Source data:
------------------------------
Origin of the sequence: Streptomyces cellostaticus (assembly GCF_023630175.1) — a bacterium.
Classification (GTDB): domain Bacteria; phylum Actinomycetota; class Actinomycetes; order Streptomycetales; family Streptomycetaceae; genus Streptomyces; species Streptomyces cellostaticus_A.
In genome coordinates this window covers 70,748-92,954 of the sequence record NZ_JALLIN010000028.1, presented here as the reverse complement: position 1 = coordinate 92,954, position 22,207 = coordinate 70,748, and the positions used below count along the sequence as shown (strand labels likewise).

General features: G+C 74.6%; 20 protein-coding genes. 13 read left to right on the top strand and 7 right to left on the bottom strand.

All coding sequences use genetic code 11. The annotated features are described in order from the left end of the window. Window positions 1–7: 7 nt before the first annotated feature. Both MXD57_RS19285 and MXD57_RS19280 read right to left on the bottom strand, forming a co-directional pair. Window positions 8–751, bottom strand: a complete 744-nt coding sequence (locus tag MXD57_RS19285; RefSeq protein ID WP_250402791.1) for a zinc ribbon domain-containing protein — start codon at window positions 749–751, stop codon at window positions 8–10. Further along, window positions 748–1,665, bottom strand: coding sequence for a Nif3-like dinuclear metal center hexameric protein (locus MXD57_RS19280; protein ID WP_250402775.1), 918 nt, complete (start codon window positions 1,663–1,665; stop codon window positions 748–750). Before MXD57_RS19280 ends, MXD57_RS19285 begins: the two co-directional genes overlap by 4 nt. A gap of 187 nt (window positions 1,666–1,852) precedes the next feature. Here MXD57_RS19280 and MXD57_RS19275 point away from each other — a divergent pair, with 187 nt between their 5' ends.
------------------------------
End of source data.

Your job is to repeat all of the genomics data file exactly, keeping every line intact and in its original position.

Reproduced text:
Origin of the sequence: Streptomyces cellostaticus (assembly GCF_023630175.1) — a bacterium.
Classification (GTDB): domain Bacteria; phylum Actinomycetota; class Actinomycetes; order Streptomycetales; family Streptomycetaceae; genus Streptomyces; species Streptomyces cellostaticus_A.
In genome coordinates this window covers 70,748-92,954 of the sequence record NZ_JALLIN010000028.1, presented here as the reverse complement: position 1 = coordinate 92,954, position 22,207 = coordinate 70,748, and the positions used below count along the sequence as shown (strand labels likewise).

General features: G+C 74.6%; 20 protein-coding genes. 13 read left to right on the top strand and 7 right to left on the bottom strand.

All coding sequences use genetic code 11. The annotated features are described in order from the left end of the window. Window positions 1–7: 7 nt before the first annotated feature. Both MXD57_RS19285 and MXD57_RS19280 read right to left on the bottom strand, forming a co-directional pair. Window positions 8–751, bottom strand: a complete 744-nt coding sequence (locus tag MXD57_RS19285; RefSeq protein ID WP_250402791.1) for a zinc ribbon domain-containing protein — start codon at window positions 749–751, stop codon at window positions 8–10. Further along, window positions 748–1,665, bottom strand: coding sequence for a Nif3-like dinuclear metal center hexameric protein (locus MXD57_RS19280; protein ID WP_250402775.1), 918 nt, complete (start codon window positions 1,663–1,665; stop codon window positions 748–750). Before MXD57_RS19280 ends, MXD57_RS19285 begins: the two co-directional genes overlap by 4 nt. A gap of 187 nt (window positions 1,666–1,852) precedes the next feature. Here MXD57_RS19280 and MXD57_RS19275 point away from each other — a divergent pair, with 187 nt between their 5' ends.